I was up as early as I could, no mean feat after the previous day’s battering. I slowly sorted myself out and after eventually repacking my stuff I opened the curtain to the bay doors overlooking the river below. Rain and grey overcast skies stared back, a miserable start to the last day. Nothing for it than to get going though. Fortunately it was only really drizzling and I kept focused on the positive, which consisted of the moody and dramatic views plus the fact I had a bicycle lane. After a couple of miles I spied a McDonalds, time to get a coffee and muffin.
I have never seen a busier McDonald’s at 7.20am on a Sunday morning. It was rammed; clearly a meeting point for various clubs and groups off to do things. I wrestled in and ordered, and was eventually on my way. In another 15 miles was the next one, a good spot to warm up a bit again before the hard section – the motorway. I saw the ‘no pedestrian’ sign as I pulled onto it, but bicycles were allowed and so I figured I was just a slow bicycle. After 5 miles the highway patrol decided I wasn’t.
‘It’s too dangerous’ said the jobsworth who pulled up in his breakdown truck. He phoned his supervisor and they decided that going to the end of the cycle lane in 20 miles was crazy, so I needed to be escorted off the motorway; they wouldn’t even let me run to the next junction. Arguments of logic (100x safer than the mountain road, highly visible, huge lane just for me) and compassion (last day, I’ve already done 4,000km) had no effect, so the guy drove me from a 4 lane motorway with a beautiful 4m wide bike shoulder just for me to a 6 lane ‘A’ road with no shoulder and the same speed limit. Explanations that it was suicidal and irresponsible lunacy to leave me there was met with a blank smile – he was a removal guy and he was paid to remove things, not think, end of story.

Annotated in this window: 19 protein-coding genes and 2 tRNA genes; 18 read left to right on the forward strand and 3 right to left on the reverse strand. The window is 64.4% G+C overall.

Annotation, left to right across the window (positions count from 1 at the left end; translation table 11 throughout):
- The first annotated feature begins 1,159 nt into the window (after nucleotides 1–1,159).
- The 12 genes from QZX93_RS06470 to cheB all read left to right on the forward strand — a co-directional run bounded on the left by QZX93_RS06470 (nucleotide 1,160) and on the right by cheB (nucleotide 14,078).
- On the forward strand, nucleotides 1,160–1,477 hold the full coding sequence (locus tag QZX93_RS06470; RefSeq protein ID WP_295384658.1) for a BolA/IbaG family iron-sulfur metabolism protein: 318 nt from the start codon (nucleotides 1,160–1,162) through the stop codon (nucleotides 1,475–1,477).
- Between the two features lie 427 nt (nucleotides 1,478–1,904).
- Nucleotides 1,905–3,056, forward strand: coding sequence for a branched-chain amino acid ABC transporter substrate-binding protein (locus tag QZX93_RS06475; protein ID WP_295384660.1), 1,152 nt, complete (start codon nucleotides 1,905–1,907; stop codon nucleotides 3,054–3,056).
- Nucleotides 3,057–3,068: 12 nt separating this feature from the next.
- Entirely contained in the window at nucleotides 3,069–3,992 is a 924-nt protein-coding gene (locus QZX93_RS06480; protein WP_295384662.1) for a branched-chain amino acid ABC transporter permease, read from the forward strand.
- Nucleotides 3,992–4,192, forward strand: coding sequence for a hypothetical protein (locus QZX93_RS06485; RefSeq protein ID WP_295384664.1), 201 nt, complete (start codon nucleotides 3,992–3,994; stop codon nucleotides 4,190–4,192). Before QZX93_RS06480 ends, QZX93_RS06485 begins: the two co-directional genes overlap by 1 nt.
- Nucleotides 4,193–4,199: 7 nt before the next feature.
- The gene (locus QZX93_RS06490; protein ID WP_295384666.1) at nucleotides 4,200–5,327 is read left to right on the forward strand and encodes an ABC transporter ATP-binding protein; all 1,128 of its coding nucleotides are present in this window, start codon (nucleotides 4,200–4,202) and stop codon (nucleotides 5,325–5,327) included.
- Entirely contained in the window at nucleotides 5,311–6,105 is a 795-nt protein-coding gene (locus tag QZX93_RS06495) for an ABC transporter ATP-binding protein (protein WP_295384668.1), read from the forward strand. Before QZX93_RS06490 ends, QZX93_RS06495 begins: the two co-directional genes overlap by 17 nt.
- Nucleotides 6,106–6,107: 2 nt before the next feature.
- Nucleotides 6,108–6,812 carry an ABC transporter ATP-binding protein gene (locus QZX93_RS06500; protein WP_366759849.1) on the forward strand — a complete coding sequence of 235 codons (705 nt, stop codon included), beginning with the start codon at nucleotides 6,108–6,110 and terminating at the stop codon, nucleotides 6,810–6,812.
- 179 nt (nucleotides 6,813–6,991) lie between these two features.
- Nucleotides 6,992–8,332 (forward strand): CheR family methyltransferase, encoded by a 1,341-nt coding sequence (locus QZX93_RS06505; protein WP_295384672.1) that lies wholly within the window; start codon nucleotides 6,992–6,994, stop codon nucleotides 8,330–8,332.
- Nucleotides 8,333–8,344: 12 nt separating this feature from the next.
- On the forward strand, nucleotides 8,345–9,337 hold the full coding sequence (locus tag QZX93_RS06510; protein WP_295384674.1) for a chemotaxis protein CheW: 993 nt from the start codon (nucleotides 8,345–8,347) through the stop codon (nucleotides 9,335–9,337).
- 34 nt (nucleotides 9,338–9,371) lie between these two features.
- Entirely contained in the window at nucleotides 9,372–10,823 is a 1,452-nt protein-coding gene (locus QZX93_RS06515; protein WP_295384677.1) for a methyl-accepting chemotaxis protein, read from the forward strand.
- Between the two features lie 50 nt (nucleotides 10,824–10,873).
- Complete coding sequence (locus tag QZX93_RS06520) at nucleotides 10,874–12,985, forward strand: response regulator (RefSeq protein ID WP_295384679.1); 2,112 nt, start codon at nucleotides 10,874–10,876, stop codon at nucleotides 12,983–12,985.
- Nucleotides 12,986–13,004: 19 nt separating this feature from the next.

And so with my ending time target in the balance I went to plan B, a cross town mishmash of side roads and main road with either broken footpaths or no footpaths. Oh, and over some ridiculous hills and bridges to make it unbelievably stressful. Not cool at all! I ran non stop as fast as possible for almost 5 hours until I eventually ran down through north Sydney and found my way to the harbor bridge. That was the first smile of the day. A kind fellow helped me up the stairs to the walkway and across I went. Suddenly, there is was – the iconic Sydney Opera House! That was it, a real symbol of what I had achieved, and I teared up to look at it. I was here, I had made it. I was so close to the finish!
It was wonderful to meet my friends and family there, although i admit i was so tired and drained it was hard to appreciate. But it was also a moment I will always remember. It will take a few days to sink in I’m sure.
I want to thank you ALL for following along, really it has kept me going through the hard times. I hope you have enjoyed reading this even half as much as I have enjoyed sharing this adventure with you. I will post a couple of ‘epilogue’ notes but for now let me just say a heartfelt THANK YOU!
Until the next adventure…